There are three predefined packet filtering chains available in IPtables INPUT, OUTPUT and FORWARD. Each chain contains rules what to do with packets and a default policy (what to do with the packet that doesn't mach any rule).

INPUT chain - processes all packet that are destined to the machine
OUTPUT chain - processes all packets that are sent from the machine itself
FORWARD chain - processes all packets that traverse the machine and do not end on the machine itself (if the machine is a gateway, firewall, router)

You can define your own chains - this is the case with RH-Firewall-1-INPUT chain. In your case all packets from INPUT and FORWARD chains go to RH-Firewall-1-INPUT chain where they are processed.

See this HOWTO (http://www.netfilter.org/documentation/HOWTO//packet-filtering-HOWTO.html) that you will better understand how IPtables work
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jaisonshereenAuthor Commented:
Thanks for all information.

if i want to block only for incomming and need to unblock in outgoing,,,

i need to edit INPUT and OUTPUT right..? what command i can use..?
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jaisonshereenAuthor Commented:
Thanks for all information.

if i want to block smtp only for incomming and need to unblock in outgoing,,,

i need to edit INPUT and OUTPUT right..? what command i can use..?
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BlazCommented:
First of all (as I already said) your firewall configuration is VERY bad. You actually do not have any firewall, because you accept all the packets.

First of all please tell us where is this firewall used - is it only a one machine protecting itself or is there an entire network behind the machine? What is the network configuration of the machine - which interface is the internet interface and which is the internal interface?

Could you post the contents of the /etc/sysconfig/iptables file - the rules will be more clear and corrections will be simpler.
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jaisonshereenAuthor Commented:
There is an entire network behind this machine,,,
eth1 is the ethernet adapter.. however i can see eth0,eth1 and lo

eth0 for private ip
eth1 for public ip
lo for localhost


[root@server sysconfig]# cat iptables
# Firewall configuration written by system-config-securitylevel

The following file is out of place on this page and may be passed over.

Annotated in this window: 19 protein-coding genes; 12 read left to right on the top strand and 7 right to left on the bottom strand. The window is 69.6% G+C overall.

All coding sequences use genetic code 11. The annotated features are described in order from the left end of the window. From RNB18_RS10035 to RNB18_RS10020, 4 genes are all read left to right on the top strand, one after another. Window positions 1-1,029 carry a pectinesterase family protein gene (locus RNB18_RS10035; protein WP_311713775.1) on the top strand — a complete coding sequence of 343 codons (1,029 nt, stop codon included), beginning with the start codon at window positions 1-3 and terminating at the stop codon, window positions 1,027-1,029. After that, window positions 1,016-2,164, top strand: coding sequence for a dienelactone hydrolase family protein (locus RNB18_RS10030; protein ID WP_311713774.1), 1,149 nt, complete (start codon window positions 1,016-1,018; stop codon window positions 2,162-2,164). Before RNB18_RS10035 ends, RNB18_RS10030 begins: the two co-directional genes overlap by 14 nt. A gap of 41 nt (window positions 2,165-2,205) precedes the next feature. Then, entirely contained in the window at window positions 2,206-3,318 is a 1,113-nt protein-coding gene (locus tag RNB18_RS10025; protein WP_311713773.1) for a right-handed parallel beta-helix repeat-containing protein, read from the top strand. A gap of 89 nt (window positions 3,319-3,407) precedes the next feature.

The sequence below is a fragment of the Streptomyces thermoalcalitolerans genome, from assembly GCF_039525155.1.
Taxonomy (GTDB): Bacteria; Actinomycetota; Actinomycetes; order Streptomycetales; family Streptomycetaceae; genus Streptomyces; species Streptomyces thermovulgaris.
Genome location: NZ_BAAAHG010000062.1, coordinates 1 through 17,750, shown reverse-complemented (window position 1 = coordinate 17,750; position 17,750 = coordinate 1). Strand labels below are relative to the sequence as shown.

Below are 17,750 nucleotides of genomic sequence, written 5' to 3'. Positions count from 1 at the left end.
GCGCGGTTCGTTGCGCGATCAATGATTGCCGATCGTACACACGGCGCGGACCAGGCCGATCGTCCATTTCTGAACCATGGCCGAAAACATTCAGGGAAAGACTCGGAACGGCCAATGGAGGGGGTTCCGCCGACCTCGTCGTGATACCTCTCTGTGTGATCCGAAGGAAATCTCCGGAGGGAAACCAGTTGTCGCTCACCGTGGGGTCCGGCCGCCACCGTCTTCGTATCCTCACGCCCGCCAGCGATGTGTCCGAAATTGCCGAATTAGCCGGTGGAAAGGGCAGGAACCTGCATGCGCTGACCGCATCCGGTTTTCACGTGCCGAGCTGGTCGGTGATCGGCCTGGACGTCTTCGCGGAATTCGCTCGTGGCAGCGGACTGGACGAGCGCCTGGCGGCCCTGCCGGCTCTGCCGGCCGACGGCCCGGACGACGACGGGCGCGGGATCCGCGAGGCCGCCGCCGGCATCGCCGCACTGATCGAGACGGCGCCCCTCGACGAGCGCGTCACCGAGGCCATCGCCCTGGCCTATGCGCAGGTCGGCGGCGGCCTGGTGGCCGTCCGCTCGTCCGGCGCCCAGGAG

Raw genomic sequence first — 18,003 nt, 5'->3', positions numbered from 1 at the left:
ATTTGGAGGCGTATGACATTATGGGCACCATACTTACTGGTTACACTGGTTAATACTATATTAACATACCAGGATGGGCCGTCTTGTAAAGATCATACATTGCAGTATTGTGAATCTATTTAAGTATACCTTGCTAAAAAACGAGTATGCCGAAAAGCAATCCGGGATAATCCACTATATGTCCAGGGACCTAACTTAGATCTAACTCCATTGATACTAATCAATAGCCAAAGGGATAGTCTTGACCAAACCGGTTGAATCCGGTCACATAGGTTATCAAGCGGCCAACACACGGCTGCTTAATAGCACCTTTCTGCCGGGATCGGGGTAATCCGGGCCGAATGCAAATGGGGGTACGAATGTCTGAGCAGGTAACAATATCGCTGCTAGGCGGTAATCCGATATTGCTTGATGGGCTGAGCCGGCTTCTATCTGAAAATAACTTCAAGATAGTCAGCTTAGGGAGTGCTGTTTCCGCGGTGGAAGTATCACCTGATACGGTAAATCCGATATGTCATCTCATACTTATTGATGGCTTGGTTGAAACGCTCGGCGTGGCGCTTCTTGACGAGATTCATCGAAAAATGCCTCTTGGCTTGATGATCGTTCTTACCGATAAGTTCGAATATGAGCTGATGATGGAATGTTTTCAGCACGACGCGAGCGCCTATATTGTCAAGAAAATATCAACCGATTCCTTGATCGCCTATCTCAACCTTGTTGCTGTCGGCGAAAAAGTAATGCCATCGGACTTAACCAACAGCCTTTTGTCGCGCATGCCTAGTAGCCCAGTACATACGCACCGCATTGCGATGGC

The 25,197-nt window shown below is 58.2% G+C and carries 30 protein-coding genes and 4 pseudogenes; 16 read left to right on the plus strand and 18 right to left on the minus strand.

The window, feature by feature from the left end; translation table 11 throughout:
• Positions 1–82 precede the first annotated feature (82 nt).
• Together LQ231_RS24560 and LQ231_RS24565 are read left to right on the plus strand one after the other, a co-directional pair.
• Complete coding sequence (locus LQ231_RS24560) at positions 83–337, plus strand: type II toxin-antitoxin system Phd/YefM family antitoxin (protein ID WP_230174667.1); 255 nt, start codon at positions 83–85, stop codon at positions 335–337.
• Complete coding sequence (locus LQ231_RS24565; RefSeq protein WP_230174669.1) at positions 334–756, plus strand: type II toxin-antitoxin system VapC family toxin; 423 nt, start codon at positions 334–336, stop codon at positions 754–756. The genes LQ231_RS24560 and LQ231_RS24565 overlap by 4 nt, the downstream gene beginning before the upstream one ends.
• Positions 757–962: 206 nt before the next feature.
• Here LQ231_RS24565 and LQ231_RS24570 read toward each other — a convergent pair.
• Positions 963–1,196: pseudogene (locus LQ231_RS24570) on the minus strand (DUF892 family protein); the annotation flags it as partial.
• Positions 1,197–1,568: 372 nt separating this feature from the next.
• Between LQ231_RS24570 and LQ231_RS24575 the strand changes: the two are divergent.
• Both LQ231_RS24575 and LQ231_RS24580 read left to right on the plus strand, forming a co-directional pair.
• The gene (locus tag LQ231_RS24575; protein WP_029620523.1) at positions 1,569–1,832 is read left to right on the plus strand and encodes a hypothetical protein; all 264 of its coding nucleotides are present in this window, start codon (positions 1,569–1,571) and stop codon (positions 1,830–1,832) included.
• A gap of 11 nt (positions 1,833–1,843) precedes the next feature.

# Manual customization of this file is not recommended.
*filter
:INPUT ACCEPT [0:0]
:FORWARD ACCEPT [0:0]
:OUTPUT ACCEPT [0:0]
:RH-Firewall-1-INPUT - [0:0]
-A INPUT -j RH-Firewall-1-INPUT
-A FORWARD -j RH-Firewall-1-INPUT
-A RH-Firewall-1-INPUT -i lo -j ACCEPT
-A RH-Firewall-1-INPUT -p icmp --icmp-type any -j ACCEPT
-A RH-Firewall-1-INPUT -p 50 -j ACCEPT
-A RH-Firewall-1-INPUT -p 51 -j ACCEPT
-A RH-Firewall-1-INPUT -p udp --dport 5353 -d 224.xx.0.xx -j ACCEPT
-A RH-Firewall-1-INPUT -p udp -m udp --dport 631 -j ACCEPT
-A RH-Firewall-1-INPUT -p tcp -m tcp --dport 631 -j ACCEPT
-A RH-Firewall-1-INPUT -p tcp -m tcp --dport 25 -j ACCEPT
-A RH-Firewall-1-INPUT -m state --state ESTABLISHED,RELATED -j ACCEPT
-A RH-Firewall-1-INPUT -m state --state NEW -m tcp -p tcp --dport 22 -j ACCEPT
-A RH-Firewall-1-INPUT -j REJECT --reject-with icmp-host-prohibited
COMMIT
[root@server sysconfig]#


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BlazCommented:
Change line:
-A RH-Firewall-1-INPUT -p tcp -m tcp --dport 25 -j ACCEPT
To:
-A RH-Firewall-1-INPUT -i eth0 -p tcp -m tcp --dport 25 -j ACCEPT

This will ensure that only mail from the internal network will go to the internet.

Mind that as far as I can figure out your configuration the users on your network can't access the web (port 80 and 443)

Whenever changing this file remeber to run
/etc/init.d/iptables restart
# Firewall configuration written by system-config-securitylevel
# Manual customization of this file is not recommended.